Everest Biosynthesis Group, LLC v. Biosynthesis Pharma Group Limited et al
ORDER granting 6 Motion to Compel Arbitration; staying action. Signed by Judge Jeffrey T. Miller on 1/08/2018. (jpp)
UNITED STATES DISTRICT COURT
SOUTHERN DISTRICT OF CALIFORNIA
EVEREST BIOSYNTHESIS GROUP,
LLC, dba NATURAL PLANT
CASE NO. 17cv1466 JM(BGS)
ORDER GRANTING MOTION TO
COMPEL ARBITRATION; STAYING
BIOSYNTHESIS PHARMA GROUP
PHARMA LTD; JAYTEE
BIOSCIENCES, LTD; TRIGAL
PHARMA LTD; IEFENBACHER API
GMBH; HANKANG BIO-TECH CO.;
BSPG LABORATORIES LTD; SPG
AUSTRIA GMBH; and MICHAEL
Defendants Biosynthesis Pharma Group Limited (“BSPG”); Trigal Pharma Ltd;
21 Hankang Bio-tech Co.; BSPG Laboratories Ltd; and Michael Stephenson
22 (“Stephenson”) move to compel arbitration of the claims asserted by Plaintiff Everest
23 Biosynthesis Group, dba Natural Plant Extract, (“Everest”) against the signatory of the
24 arbitration provision at issue, BSPG, and to stay the action as to all other Defendants
25 pending resolution of the arbitration proceeding. Plaintiff opposes the motion.
26 Pursuant to Local Rule 7.1(d)(1), the court finds the matters presented appropriate for
27 resolution without oral argument. For the reasons set forth below, the court grants the
28 motion to compel arbitration of Plaintiff’s claims against BSPG, and stays the action
1 as to the remainder of the Defendants pending conclusion of the anticipated arbitration
2 proceeding. The parties are also instructed to file a joint status report on the status of
3 the arbitration proceeding by June 1, 2018.
On July 20, 2017, Plaintiff, a citizen of California, commenced this diversity
6 action by alleging two claims for fraud and unfair business practices in violation of Bus
7 & Prof Code §17200 et seq. Plaintiff’s claims relate to an exclusive distributorship
8 agreement entered into between Everest and BSPG, an entity organized and with its
9 principal place of business in Hong Kong. Defendant Trigal Pharma Ltd. is an entity
10 allegedly organized and with its principal place of business in Vienna, Austria;
11 Hankang Bio-tech Ltd. is an entity allegedly organized and with its principal place of
12 business in The Peoples Republic of China; BSPG Laboratories Ltd. is an entity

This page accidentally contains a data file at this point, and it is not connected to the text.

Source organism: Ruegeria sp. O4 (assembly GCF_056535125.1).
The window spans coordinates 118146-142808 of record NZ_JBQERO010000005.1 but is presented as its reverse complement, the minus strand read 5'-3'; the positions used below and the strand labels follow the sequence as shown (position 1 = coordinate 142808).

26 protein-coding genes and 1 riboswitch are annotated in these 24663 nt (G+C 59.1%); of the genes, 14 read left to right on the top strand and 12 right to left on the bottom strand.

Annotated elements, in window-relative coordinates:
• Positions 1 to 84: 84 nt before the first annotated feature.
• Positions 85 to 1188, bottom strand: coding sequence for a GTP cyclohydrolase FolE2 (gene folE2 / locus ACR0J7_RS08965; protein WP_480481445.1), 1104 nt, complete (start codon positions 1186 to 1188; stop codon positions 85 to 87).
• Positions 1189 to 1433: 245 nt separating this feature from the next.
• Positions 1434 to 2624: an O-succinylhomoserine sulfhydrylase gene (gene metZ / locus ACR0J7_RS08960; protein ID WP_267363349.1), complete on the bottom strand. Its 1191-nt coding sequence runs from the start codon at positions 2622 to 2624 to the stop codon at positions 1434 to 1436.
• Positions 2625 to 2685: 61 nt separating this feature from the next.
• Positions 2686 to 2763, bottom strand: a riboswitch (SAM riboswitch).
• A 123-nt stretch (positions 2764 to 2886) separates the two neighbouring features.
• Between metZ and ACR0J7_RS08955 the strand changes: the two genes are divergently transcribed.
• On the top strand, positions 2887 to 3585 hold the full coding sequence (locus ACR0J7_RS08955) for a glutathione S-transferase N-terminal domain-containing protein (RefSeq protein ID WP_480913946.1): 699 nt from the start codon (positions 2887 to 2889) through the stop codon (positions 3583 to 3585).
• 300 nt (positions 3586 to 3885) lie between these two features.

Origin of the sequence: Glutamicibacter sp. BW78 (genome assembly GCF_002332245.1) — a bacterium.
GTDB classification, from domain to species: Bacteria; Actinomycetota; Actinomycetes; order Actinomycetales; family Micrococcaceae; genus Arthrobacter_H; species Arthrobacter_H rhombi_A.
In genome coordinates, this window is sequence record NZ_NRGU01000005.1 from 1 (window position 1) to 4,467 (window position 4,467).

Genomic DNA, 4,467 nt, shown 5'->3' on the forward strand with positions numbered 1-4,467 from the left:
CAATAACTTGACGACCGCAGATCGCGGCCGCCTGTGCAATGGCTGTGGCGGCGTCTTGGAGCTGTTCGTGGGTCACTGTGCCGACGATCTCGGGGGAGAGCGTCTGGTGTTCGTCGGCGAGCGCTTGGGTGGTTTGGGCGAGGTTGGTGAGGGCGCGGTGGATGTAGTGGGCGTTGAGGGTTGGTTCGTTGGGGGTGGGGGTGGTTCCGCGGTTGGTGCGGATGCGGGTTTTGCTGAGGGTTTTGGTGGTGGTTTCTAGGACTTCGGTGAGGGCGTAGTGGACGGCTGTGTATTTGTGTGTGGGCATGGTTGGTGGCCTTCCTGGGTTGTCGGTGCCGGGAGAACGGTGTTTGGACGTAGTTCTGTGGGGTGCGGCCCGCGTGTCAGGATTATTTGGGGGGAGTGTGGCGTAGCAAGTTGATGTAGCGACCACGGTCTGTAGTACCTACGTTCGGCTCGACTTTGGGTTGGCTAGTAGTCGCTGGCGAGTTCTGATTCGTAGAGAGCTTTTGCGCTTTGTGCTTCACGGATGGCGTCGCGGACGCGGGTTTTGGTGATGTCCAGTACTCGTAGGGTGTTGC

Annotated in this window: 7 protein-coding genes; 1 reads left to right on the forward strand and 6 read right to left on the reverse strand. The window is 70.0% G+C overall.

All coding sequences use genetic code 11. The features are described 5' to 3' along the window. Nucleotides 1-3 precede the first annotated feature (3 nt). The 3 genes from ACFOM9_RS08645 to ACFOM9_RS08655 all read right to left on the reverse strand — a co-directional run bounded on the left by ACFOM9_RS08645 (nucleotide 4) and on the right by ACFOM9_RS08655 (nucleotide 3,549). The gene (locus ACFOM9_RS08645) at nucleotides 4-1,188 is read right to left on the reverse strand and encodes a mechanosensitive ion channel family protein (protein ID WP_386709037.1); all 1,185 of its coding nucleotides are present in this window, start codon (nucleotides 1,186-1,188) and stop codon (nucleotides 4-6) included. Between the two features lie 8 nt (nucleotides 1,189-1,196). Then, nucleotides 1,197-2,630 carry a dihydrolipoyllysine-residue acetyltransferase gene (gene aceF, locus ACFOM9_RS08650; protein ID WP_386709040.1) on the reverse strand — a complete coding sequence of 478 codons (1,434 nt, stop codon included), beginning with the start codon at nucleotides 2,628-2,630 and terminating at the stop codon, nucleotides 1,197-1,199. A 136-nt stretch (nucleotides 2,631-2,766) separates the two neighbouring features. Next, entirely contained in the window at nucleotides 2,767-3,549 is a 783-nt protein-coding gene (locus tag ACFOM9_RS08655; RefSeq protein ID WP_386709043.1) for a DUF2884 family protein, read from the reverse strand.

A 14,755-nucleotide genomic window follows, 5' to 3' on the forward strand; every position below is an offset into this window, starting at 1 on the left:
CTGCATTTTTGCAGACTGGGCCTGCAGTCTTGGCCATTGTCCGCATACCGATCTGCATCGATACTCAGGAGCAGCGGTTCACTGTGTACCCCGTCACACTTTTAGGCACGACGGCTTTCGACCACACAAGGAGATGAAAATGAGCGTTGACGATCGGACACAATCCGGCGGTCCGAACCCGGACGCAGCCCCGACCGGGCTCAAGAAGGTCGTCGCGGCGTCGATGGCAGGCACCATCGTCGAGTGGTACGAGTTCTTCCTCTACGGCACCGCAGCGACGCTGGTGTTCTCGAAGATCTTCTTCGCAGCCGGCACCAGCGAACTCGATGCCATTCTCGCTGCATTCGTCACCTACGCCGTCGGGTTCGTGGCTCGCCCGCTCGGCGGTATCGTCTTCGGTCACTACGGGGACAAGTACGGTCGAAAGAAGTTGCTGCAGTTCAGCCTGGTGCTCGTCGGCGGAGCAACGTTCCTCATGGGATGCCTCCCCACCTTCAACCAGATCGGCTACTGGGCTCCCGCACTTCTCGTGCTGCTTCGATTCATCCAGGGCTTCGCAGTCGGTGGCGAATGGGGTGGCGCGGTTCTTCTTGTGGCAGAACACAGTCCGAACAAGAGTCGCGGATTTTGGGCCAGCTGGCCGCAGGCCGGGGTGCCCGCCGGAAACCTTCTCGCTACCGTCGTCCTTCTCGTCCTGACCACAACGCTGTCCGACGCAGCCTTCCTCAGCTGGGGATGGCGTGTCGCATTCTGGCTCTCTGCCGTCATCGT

13 allegedly organized and with its principal place of business in the United Kingdom;
14 and Michael Stephenson is an alleged resident of the United Kingdom and an officer
15 and shareholder of the alleged defendant business entities. (Compl ¶¶2 - 10).
16 Defendants Biosynthesis Pharma Limited, Jaytee Biosciences Ltd., Iefenbaacher API
17 GmbH, and SPG Austria GmbH, all alleged foreign entities, have yet to appear in this
In April 2015, Plaintiff and BSPG entered into an Exclusive Distribution
20 Agreement (“Agreement”) for the distribution of cannabidol (“CBD”) in the United
21 States. CBD is an industrial hemp product used for homeopathic, holistic, and
22 naturopathic purposes. CBD does not contain THC, an active ingredient in marijuana.
23 Pursuant to the Agreement, Plaintiff paid $2 million for the exclusive right to distribute
24 CBD in the United States. Defendant Stephenson allegedly represented that “his
25 companies would turn over their existing clients in the United States to Plaintiff.”
26 (Compl. ¶14). The Agreement had a set purchase price of $30,000 per kilo of CBD,
27 and a set sales price of not less than $40,000 per kilo.
Shortly after executing the Agreement, Plaintiff learned that Defendants had
1 distributed CBD to other companies in the United States. When confronted about the
2 sale, Stephenson informed Plaintiff that the single shipment of CBD corresponded to
3 an order placed before executing the Agreement. After this meeting, Plaintiff
4 continued to be informed, and then discovered, that Defendants, collectively, continued
5 to sell CBD in the United States.
When confronted about BSPG product sales by third parties, Defendant
7 Stephenson stated that “enforcing any rights under the Agreement was the
8 responsibility of Plaintiff.” (Compl. ¶17). Plaintiff then began to send cease and desist
9 letters to the several companies that were selling Defendants’ products. In response,
10 Defendants sent an email to Plaintiff unilaterally terminating the Agreement “without
11 a factual basis.” (Compl. ¶18).
Seeking to enforce its rights under the Agreement, Plaintiff commenced
13 litigation in the Superior Court of San Diego County against Visage Pro USA, LLC to
14 stop the unauthorized sale of CBD products produced by Defendants. In this litigation,
15 Plaintiff allegedly learned the true facts “that Defendants never had any intent to
16 provide an exclusive distributorship to Plaintiff.” (Compl. ¶19). Plaintiff learned that
17 Defendants continued to sell CBD in the United States before and during the period of
18 exclusivity. Defendants allegedly made direct and continuous sales to Visage Pro USA
19 and other vendors throughout the period of exclusivity in alleged violation of the
20 Agreement. For example, one email from Defendant Stephenson, dated July 2, 2015,
21 allegedly revealed Defendants’ plan to continue to sell CBD to Visage Pro USA and
22 to disguise the origins of the product to avoid detection by Plaintiff. (Compl. ¶24).
The Agreement provides for the arbitration of any and all disputes in Hong